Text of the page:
Noble Savage

Bronze edition: 10 | Height: 20″

“The men employ their time solely in hunting and other exercises of the bow, except that they sometimes take some pains at fishing.”

Edward Winslow (c. 1630)

Intuitively the Indians knew how essential it was to live in a right relationship with the land and its resources. They lived in America for countless generations, in a state of balance or as a christian might say in a state of grace. Indeed, one interpretation of the origin of the word Indian (from the Spanish “in Dios”) is that Columbus, observing the natives he encountered “lived in such blessed harmony with their surroundings,” that he called them “una gente in Dios”“a people in God.”

In the words of the 20th century naturalist, Aldo Leopold: “conservation is a state of harmony between man and the land. When we see the land as a community to which we belong, we may begin to use it with love and respect.” It is this harmonious relationship, this oneness with “The Master of Life whom we believe to be in all things,” that underlies and makes comprehensible the character of the red man.

“They think that the Great Spirit made the earth and all that it contains…whatever liveth on land, whatever groweth out of the earth, and all that is in the rivers and waters was given jointly to all.”

John Heckewelder (1819)

“They laugh when you talk to them of submission…for they cannot reconcile the idea of submission with the dignity of man. Each individual is a sovereign in his own mind; and as he conceives he derives his freedom from the Great Spirit alone, he cannot be induced to acknowledge any other power.”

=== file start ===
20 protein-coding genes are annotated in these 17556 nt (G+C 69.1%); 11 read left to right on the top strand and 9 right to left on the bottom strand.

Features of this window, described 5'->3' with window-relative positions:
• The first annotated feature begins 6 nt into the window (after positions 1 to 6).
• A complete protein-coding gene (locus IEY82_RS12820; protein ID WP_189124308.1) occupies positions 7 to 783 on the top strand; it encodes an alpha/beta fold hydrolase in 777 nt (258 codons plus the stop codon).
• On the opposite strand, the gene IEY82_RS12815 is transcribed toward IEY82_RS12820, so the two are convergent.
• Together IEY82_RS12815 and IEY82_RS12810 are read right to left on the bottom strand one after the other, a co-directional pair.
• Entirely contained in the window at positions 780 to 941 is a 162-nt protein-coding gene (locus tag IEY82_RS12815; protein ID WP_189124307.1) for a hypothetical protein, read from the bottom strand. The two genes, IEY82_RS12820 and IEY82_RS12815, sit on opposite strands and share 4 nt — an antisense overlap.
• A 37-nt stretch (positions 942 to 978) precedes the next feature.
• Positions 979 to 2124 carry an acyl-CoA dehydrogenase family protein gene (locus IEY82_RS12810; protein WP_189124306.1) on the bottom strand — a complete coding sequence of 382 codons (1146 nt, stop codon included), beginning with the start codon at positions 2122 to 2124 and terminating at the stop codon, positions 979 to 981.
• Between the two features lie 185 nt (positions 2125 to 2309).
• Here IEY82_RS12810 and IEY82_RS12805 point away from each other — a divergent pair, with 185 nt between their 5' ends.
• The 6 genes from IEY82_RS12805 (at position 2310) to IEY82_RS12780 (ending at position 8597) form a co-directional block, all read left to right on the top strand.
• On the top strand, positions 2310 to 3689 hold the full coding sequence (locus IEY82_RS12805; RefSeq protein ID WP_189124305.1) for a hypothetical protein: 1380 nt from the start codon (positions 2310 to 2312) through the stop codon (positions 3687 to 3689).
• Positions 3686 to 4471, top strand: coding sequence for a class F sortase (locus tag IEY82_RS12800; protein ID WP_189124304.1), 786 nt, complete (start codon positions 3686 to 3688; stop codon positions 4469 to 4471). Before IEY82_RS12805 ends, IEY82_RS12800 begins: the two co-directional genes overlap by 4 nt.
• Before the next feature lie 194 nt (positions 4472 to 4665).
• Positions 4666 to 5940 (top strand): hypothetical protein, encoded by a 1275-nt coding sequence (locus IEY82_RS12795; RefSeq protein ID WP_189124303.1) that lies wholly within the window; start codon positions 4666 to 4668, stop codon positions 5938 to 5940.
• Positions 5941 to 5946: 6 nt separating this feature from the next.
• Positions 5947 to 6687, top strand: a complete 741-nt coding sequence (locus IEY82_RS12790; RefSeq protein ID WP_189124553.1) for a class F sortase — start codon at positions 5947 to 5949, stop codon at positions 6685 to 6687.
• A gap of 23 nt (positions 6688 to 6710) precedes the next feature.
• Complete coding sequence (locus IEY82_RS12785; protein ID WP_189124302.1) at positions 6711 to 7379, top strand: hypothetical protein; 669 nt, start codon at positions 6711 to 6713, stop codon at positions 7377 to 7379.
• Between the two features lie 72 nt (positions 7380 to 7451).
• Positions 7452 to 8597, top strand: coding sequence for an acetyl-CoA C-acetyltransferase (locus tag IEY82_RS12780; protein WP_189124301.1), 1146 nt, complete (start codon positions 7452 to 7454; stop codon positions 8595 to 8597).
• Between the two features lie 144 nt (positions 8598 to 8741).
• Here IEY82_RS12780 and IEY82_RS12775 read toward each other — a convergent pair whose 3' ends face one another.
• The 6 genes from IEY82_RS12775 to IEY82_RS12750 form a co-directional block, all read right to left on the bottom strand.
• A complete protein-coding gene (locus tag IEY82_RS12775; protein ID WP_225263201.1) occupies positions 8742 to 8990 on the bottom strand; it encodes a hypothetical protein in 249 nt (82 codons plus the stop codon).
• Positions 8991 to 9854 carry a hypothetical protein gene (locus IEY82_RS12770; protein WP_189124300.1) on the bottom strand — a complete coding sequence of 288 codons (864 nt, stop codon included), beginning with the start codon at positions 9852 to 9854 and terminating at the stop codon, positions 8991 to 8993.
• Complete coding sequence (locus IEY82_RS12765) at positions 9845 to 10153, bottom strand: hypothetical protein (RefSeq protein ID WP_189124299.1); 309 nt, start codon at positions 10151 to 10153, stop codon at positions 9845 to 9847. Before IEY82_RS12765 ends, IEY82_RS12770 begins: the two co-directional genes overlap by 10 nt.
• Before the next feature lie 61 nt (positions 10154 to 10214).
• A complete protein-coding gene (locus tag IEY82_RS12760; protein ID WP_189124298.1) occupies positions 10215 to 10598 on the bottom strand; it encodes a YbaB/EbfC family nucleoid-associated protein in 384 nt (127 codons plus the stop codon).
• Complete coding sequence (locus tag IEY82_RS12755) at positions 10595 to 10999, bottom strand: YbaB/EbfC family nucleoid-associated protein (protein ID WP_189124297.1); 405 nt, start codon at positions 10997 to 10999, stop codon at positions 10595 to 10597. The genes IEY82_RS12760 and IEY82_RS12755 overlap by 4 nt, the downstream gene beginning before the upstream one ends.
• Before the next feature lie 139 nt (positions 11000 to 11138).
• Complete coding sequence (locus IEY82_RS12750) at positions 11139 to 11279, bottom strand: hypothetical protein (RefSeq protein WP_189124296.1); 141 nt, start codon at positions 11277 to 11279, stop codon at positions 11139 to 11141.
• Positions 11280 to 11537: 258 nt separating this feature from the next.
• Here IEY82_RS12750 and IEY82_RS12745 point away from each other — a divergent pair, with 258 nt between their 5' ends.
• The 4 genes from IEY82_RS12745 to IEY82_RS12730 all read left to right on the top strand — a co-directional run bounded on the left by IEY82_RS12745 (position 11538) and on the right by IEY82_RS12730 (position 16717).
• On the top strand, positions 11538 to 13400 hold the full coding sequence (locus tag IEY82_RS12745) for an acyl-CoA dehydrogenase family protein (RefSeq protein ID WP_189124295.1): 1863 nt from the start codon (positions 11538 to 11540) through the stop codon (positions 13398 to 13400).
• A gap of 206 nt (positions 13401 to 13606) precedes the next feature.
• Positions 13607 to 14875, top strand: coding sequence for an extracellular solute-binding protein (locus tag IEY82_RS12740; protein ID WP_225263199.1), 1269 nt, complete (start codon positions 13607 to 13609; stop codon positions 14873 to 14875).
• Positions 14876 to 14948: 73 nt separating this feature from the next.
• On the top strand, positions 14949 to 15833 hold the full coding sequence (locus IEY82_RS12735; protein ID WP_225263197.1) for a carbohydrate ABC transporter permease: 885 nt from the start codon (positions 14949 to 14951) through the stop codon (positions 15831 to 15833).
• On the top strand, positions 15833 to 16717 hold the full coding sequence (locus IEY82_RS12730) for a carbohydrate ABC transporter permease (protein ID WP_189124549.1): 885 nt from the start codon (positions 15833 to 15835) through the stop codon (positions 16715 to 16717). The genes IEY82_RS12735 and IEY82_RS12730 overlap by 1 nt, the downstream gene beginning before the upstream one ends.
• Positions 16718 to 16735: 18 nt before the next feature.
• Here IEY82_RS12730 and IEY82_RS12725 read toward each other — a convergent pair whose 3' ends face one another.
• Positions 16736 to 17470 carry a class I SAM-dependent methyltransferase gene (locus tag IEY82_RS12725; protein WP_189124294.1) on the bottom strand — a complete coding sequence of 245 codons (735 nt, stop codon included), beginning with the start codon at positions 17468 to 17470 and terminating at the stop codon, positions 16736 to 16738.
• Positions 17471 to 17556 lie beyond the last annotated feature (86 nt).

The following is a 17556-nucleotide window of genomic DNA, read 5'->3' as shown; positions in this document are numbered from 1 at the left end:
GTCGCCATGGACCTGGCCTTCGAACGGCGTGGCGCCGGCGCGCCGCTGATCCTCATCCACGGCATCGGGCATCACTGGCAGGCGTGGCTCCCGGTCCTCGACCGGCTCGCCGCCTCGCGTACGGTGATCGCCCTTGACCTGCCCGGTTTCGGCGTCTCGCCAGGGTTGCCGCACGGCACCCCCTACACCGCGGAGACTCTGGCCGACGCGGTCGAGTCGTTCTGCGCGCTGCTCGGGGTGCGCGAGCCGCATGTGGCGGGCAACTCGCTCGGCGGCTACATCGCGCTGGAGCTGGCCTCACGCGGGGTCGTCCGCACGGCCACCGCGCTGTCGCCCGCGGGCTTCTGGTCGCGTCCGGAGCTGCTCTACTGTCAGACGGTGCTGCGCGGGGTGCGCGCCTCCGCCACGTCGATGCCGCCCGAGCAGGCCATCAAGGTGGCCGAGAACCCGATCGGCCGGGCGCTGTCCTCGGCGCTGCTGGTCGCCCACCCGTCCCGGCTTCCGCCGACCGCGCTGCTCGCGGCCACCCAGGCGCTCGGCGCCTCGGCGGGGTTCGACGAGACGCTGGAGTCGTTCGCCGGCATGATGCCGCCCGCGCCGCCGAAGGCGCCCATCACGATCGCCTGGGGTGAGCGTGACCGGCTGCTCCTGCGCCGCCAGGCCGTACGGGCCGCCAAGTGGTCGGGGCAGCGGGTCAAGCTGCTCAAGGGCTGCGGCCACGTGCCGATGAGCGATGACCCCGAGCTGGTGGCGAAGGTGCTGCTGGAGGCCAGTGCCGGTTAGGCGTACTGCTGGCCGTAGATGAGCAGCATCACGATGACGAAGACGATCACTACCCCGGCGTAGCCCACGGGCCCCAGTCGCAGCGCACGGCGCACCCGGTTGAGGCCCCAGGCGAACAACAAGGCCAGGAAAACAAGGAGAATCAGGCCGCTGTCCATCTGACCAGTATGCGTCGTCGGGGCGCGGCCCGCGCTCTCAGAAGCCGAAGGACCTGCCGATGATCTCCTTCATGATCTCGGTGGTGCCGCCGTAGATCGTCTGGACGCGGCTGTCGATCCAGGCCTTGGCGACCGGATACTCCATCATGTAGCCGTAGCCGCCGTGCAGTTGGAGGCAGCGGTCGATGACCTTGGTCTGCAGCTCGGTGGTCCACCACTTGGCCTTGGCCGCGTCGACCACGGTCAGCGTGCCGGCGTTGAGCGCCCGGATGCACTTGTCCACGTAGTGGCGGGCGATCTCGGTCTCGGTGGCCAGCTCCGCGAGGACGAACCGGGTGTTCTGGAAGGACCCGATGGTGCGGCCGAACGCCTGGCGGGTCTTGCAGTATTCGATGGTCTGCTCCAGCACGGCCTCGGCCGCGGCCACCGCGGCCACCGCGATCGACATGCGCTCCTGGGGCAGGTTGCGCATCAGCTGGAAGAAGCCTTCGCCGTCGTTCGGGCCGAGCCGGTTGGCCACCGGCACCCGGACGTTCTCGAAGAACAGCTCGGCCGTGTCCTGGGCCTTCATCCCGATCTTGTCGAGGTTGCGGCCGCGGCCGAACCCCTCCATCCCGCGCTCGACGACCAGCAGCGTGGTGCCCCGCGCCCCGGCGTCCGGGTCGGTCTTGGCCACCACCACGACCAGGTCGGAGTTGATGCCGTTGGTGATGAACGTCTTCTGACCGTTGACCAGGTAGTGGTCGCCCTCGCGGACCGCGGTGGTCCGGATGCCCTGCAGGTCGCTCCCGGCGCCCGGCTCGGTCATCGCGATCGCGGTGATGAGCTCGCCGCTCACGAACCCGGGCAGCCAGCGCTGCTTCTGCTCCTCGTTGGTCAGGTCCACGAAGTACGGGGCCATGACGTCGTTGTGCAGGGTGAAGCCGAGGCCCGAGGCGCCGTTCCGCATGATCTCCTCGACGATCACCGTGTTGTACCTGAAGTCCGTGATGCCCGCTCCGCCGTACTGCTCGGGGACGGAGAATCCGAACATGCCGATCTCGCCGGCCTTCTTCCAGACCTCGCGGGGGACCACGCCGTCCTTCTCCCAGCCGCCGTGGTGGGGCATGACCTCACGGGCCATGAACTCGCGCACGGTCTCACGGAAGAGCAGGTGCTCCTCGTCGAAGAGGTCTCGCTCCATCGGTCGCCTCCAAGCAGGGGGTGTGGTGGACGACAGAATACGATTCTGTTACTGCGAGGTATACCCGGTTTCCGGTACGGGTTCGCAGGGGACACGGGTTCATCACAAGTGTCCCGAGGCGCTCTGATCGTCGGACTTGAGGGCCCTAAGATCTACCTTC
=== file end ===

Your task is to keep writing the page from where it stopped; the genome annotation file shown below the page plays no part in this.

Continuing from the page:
John Long (1791)

“The great and fundamental principle of their policy is, that every man is naturally free and independent; that no one on earth has a right to deprive him of his freedom and independence and that nothing can be compensation for the loss of it.”

Robert Rogers (1765)

“Among these people every man is a king unto himself and no man is above any other.”

Jesuit Relations (c. 1640)

“According to humane reason guided only by the light of nature, these people leade the more happy and freer life, being voyde of care which torments the minds of so many christians…they may be accounted to live richly, wanting nothing that is needful and to be commended for leading a contented life.”

Thomas Morton (1637)

“They went about their daily tasks with a great leisure for their days are all nothing but pastime. They are never in a hurry. Quite different from us who can never do anything without hurry and worry…because our desires tyrannize over us and bannish peace from us.”

Pierre Biard (c. 1680)

“They brand us for slaves whose lives are not worth living…(maintaining) that their way of life surpasses all our riches; that all our sciences are not so valuable as the art of leading a calm and peaceful life.

Baron Lahontan (1703)

“They are tall and straight; tread strong and clever and walk with a lofty chin.”

Wm. Penn (c. 1685.)

“Know that I alone am king of me”.

“Obeyed as sovereign by thy subjects be But know that I alone am king of me I am as free as when nature first made man ‘Ere the base laws of servitude began When wild in the woods the Noble Savage ran.”

John Dryden (c. 1660.)

This is the original model which led to the first free standing monumental bronze sculpture in Chattanooga, Tennessee titled “Cherokee.” Also see the Jud Hartmann study also called “Cherokee.”